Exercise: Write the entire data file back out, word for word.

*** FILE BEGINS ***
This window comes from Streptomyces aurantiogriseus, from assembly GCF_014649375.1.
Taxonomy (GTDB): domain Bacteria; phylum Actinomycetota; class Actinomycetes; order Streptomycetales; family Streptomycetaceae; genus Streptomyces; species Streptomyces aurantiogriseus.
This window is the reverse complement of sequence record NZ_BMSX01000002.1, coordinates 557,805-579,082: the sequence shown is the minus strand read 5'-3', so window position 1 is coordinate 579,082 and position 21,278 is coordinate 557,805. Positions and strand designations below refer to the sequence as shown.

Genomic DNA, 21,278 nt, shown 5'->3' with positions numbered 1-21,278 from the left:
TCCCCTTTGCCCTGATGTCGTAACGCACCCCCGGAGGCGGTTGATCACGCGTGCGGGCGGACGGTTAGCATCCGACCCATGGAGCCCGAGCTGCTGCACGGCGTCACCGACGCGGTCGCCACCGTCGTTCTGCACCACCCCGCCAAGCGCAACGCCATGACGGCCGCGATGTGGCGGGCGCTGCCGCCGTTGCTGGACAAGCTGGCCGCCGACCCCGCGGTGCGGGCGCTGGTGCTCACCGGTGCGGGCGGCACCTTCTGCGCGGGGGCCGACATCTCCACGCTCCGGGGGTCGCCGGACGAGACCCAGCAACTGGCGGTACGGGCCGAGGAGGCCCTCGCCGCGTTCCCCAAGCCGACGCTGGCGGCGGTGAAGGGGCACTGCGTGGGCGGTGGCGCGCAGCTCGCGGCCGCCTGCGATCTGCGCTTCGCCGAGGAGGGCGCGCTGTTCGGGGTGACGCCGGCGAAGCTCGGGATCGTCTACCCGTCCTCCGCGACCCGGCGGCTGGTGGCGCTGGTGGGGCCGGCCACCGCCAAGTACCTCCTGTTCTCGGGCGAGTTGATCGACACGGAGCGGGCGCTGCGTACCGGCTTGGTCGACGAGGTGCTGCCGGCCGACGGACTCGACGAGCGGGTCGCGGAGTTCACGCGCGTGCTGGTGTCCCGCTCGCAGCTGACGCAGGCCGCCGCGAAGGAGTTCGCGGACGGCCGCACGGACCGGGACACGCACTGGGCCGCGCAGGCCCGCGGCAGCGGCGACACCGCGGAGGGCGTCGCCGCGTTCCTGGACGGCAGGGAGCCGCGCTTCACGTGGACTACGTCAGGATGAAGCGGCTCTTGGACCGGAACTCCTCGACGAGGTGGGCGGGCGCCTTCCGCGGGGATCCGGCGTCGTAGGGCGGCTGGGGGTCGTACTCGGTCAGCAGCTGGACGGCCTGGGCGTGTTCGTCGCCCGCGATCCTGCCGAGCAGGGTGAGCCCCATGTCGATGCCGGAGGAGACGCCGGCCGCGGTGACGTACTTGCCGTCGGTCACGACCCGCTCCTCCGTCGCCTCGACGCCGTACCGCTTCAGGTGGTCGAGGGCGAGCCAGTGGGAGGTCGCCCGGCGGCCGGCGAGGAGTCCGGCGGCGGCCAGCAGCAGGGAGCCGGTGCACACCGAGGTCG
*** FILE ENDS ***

This window comes from Streptomyces aurantiogriseus, from assembly GCF_014649375.1.
Taxonomy (GTDB): domain Bacteria; phylum Actinomycetota; class Actinomycetes; order Streptomycetales; family Streptomycetaceae; genus Streptomyces; species Streptomyces aurantiogriseus.
This window is the reverse complement of sequence record NZ_BMSX01000002.1, coordinates 557,805-579,082: the sequence shown is the minus strand read 5'-3', so window position 1 is coordinate 579,082 and position 21,278 is coordinate 557,805. Positions and strand designations below refer to the sequence as shown.

Genomic DNA, 21,278 nt, shown 5'->3' with positions numbered 1-21,278 from the left:
TCCCCTTTGCCCTGATGTCGTAACGCACCCCCGGAGGCGGTTGATCACGCGTGCGGGCGGACGGTTAGCATCCGACCCATGGAGCCCGAGCTGCTGCACGGCGTCACCGACGCGGTCGCCACCGTCGTTCTGCACCACCCCGCCAAGCGCAACGCCATGACGGCCGCGATGTGGCGGGCGCTGCCGCCGTTGCTGGACAAGCTGGCCGCCGACCCCGCGGTGCGGGCGCTGGTGCTCACCGGTGCGGGCGGCACCTTCTGCGCGGGGGCCGACATCTCCACGCTCCGGGGGTCGCCGGACGAGACCCAGCAACTGGCGGTACGGGCCGAGGAGGCCCTCGCCGCGTTCCCCAAGCCGACGCTGGCGGCGGTGAAGGGGCACTGCGTGGGCGGTGGCGCGCAGCTCGCGGCCGCCTGCGATCTGCGCTTCGCCGAGGAGGGCGCGCTGTTCGGGGTGACGCCGGCGAAGCTCGGGATCGTCTACCCGTCCTCCGCGACCCGGCGGCTGGTGGCGCTGGTGGGGCCGGCCACCGCCAAGTACCTCCTGTTCTCGGGCGAGTTGATCGACACGGAGCGGGCGCTGCGTACCGGCTTGGTCGACGAGGTGCTGCCGGCCGACGGACTCGACGAGCGGGTCGCGGAGTTCACGCGCGTGCTGGTGTCCCGCTCGCAGCTGACGCAGGCCGCCGCGAAGGAGTTCGCGGACGGCCGCACGGACCGGGACACGCACTGGGCCGCGCAGGCCCGCGGCAGCGGCGACACCGCGGAGGGCGTCGCCGCGTTCCTGGACGGCAGGGAGCCGCGCTTCACGTGGACTACGTCAGGATGAAGCGGCTCTTGGACCGGAACTCCTCGACGAGGTGGGCGGGCGCCTTCCGCGGGGATCCGGCGTCGTAGGGCGGCTGGGGGTCGTACTCGGTCAGCAGCTGGACGGCCTGGGCGTGTTCGTCGCCCGCGATCCTGCCGAGCAGGGTGAGCCCCATGTCGATGCCGGAGGAGACGCCGGCCGCGGTGACGTACTTGCCGTCGGTCACGACCCGCTCCTCCGTCGCCTCGACGCCGTACCGCTTCAGGTGGTCGAGGGCGAGCCAGTGGGAGGTCGCCCGGCGGCCGGCGAGGAGTCCGGCGGCGGCCAGCAGCAGGGAGCCGGTGCACACCGAGGTCG